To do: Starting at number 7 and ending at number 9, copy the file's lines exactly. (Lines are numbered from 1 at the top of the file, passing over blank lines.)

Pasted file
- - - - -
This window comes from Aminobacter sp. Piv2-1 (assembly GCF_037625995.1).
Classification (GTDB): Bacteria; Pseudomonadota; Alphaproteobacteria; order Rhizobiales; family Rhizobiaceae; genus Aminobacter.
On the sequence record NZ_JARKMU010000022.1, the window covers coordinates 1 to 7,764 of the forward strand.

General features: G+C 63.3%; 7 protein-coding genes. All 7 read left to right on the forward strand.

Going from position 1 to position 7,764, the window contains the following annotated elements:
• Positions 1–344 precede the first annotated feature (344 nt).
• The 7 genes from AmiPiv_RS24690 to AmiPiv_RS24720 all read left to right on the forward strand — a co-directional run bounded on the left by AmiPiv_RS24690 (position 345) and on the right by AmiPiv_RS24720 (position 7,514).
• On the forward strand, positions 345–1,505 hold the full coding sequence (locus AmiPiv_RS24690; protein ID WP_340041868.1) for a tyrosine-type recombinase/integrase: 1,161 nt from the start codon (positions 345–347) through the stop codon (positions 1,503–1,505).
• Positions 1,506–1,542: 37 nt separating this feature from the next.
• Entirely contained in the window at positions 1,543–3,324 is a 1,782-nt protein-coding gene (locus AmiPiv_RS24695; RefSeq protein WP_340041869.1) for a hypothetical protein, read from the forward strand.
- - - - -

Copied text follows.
• The 7 genes from AmiPiv_RS24690 to AmiPiv_RS24720 all read left to right on the forward strand — a co-directional run bounded on the left by AmiPiv_RS24690 (position 345) and on the right by AmiPiv_RS24720 (position 7,514).
• On the forward strand, positions 345–1,505 hold the full coding sequence (locus AmiPiv_RS24690; protein ID WP_340041868.1) for a tyrosine-type recombinase/integrase: 1,161 nt from the start codon (positions 345–347) through the stop codon (positions 1,503–1,505).
• Positions 1,506–1,542: 37 nt separating this feature from the next.